pole-mounted PV system

Pole-mounted PV system array.
Tantare Residence, Townsend, MT.

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System Components: Solar Cells

Semiconductor
The primary material used to convert sunlight to electricity is called a semiconductor. There are two basic types of semiconductors: p-type and n-type. The p-type semiconductor material has an abundance of “holes” with a positive electrical charge, while the n-type semiconductor material has an abundance of electrons with a negative electrical charge. When these two semiconductors come into contact with each other, a p/n junction is created at the interface. At this junction, excess electrons move from the n-type side to the p-type side, resulting in a positive charge along the n-type side and a negative charge along the p-type side. This creates an electric field much like a battery with one side having a positive charge and the other a negative charge.

a solar powered car
The process through which the device converts sunlight into electricity is called the photoelectric effect. The device is commonly called a photovoltaic or PV cell. Sunlight striking a PV cell is either reflected, absorbed, or it passes through. The light that is absorbed in the PV cell transfers energy to the electrons in the cell’s atoms. With the added energy from the absorbed light, the electrons escape from their normal position and become part of the electrical flow in an electrical circuit through, for example, a motor on a model car, shown at left.

a solar powered car
The typical PV cell produces a small electrical output — usually constructed to produce between 0.5 and 2 Watts. Since these devices are electrical, they can be connected in series and parallel strings to boost the electrical output. Connecting in series increases the voltage output, while connecting in parallel increases the current output. Connecting PV cells in series and parallel strings forms what is called a module. Some manufacturers now produce “power modules” that can produce 190 Watts or more. A 190-Watt module connected to a load may produce 27 volts at around 7 amps when exposed to full sun conditions.


System Components: Arrays

Modules are commonly connected in series and parallel strings to form what is called an array. The output of an array can be designed to meet almost any electric requirement, large or small. The picture below shows an array that has a peak DC rating of 4.5 kilowatts.

The NCAT PV array
Image: National Center for Appropriate Technology, Butte, MT

 


System Components: Mounting Structures

a PV module a tracking PV system
Image: DOE Image: Spa Hot Springs Motel Tracking Solar Arrays

Generally, solar modules do not have the structure needed to withstand wind loading, and so must be mounted on a mounting structure. Mounting structures are usually made of steel or aluminum and may be attached to the roof of the home in a fashion similar to that for solar water-heating panels (see Lesson 4). Mounting structures may be fixed mount, may allow the array to be tilted seasonally, or may, on pole mounts, be able to track the sun.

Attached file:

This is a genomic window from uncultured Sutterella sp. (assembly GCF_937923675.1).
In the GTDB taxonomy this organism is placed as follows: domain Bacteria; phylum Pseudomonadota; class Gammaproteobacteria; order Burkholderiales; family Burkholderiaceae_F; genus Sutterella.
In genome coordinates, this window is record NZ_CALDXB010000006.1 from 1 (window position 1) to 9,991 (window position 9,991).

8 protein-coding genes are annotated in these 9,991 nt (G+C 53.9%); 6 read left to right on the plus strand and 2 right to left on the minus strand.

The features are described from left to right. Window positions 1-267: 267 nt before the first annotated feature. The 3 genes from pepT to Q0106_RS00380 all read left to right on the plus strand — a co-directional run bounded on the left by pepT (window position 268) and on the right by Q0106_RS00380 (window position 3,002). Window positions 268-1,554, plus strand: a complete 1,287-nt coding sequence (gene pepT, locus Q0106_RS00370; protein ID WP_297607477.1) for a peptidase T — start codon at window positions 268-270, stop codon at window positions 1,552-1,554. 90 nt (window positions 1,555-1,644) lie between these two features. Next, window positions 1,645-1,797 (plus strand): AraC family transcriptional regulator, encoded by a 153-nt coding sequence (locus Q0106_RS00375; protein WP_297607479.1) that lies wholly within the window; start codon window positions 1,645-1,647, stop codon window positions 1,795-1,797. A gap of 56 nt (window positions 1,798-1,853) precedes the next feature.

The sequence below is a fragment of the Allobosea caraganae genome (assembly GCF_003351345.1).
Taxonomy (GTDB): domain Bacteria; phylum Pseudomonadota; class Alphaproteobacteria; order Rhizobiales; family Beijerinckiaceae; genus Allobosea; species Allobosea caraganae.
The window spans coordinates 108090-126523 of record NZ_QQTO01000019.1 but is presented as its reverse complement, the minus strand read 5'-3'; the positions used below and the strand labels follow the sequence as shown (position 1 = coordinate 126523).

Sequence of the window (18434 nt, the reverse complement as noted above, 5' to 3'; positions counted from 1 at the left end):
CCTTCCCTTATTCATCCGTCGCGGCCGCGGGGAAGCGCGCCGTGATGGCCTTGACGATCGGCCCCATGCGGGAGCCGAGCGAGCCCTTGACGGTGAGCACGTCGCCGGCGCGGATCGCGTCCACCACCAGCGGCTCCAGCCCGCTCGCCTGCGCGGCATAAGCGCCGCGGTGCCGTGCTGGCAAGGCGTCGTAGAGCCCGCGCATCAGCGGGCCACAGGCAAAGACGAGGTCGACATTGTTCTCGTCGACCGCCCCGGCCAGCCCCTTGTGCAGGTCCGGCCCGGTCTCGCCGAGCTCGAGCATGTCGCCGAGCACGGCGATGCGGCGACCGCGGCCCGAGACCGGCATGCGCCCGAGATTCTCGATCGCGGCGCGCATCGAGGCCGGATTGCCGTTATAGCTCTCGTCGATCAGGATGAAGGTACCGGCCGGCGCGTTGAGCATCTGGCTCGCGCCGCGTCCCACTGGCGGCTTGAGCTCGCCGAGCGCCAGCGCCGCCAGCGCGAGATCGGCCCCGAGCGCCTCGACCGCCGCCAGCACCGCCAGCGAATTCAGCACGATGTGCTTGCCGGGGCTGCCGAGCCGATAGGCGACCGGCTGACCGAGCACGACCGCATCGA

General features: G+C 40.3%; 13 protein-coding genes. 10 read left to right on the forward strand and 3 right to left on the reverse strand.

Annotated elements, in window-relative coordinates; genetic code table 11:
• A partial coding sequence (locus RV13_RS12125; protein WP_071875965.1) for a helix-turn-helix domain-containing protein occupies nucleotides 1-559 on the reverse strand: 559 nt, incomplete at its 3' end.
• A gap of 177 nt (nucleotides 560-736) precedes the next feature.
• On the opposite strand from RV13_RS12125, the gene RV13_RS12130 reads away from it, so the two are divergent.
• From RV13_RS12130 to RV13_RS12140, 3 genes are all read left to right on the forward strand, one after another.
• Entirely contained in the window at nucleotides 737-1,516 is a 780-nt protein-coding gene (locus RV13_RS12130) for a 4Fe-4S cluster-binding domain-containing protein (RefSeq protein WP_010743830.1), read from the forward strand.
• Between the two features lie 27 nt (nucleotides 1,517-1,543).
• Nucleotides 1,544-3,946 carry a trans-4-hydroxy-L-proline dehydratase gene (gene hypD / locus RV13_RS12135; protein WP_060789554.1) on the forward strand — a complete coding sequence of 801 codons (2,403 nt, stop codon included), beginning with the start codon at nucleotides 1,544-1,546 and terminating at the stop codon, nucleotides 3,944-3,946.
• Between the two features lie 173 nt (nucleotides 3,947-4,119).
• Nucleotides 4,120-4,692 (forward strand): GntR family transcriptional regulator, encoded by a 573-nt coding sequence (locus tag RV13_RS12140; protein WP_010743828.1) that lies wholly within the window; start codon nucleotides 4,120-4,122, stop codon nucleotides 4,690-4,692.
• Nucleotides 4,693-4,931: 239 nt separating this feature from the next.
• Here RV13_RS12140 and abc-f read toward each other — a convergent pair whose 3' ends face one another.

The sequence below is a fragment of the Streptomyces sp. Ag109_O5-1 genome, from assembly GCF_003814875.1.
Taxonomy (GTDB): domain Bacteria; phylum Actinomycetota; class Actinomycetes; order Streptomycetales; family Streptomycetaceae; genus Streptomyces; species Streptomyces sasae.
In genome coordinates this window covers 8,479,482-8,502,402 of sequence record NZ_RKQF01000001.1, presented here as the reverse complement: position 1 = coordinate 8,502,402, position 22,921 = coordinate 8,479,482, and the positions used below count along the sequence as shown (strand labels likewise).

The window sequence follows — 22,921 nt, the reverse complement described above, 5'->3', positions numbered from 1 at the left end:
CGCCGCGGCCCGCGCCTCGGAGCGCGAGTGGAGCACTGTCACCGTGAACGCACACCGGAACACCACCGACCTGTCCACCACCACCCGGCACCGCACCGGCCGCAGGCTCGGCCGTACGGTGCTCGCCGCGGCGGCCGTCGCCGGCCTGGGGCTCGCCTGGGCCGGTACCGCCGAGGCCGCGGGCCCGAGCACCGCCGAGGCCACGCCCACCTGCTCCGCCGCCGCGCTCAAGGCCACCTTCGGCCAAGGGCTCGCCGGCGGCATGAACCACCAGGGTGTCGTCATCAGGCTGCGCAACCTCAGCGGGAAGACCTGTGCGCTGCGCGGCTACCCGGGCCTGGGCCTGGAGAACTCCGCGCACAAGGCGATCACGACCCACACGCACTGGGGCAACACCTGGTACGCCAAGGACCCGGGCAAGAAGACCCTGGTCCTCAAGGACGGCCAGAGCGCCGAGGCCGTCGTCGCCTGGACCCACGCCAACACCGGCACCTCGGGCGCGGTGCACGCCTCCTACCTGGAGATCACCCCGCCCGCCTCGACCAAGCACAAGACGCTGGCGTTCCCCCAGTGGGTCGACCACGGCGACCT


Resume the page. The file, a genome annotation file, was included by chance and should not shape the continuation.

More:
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System Components: Combiner Box

example of a combiner box
Another major component of a PV system is the combiner box. Modules are commonly connected into an electrical string to produce the desired voltage and amperage. The resulting wires from each string are routed to the combiner box. In this box all the strings are combined into one electrical output that is then fed to the inverter. In this picture, ten strings of modules are fed through fuses to produce a single output. Note the size of the input wires versus the size of the wire conducting the combined output out the bottom of the circuit board. The black cylinder on the right hand side of the combiner box is a lightning arrestor.

 

 

 


System Components: Inverters

PV cells, modules, and arrays produce direct current (DC). Electric loads that are not connected to the utility grid can use the PV-generated power if they are designed to operate on direct current. Using a charge controller, PV-generated power can charge a bank of storage batteries which can power DC loads when the sun is not shining on the array. Most appliances and equipment found in the home are designed to operate on alternating current (AC) which is generated by electric utility companies. The device that converts DC to AC for use in the home is called an inverter. In stand-alone or grid-connected PV system installations, inverters are commonly used to power household appliances, tools and other equipment. These inverters do not need the utilities voltage and frequency reference to produce AC with electrical characteristics much like utility-generated AC. Inverters that are connected to the utility grid produce AC that is identical to the power produced by the utility. These inverters sense the utility’s generated voltage and wave form characteristics and produce AC of the same form.

an inverter

In the picture to the right, the inverter is the large, white, rectangular device. The white, square box to the right of the inverter and the gray box to its left are disconnect switches—the one on the left disconnects the inverter from the utility and the one on the right is the DC disconnect. In this case, the DC disconnect switch also contains a ground fault interrupter for the PV array. The small box just above the inverter is a monitor that shows the array’s DC voltage and current output. Note the electrical conduit into and out of the disconnect switches.

Questions

  1. Give three ways that a PV cell and a battery are alike.


  2. A battery converts chemical energy into electrical energy. What type of energy does a PV cell convert?


  3. Since each individual PV cell’s electrical output is small, how can the cells be configured to produce the electrical output needed to power a high electric demand?


  4. Why is an inverter needed for a PV system that is connected to the local utility grid?


  5. What function does the combiner box perform in a PV system?

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Answers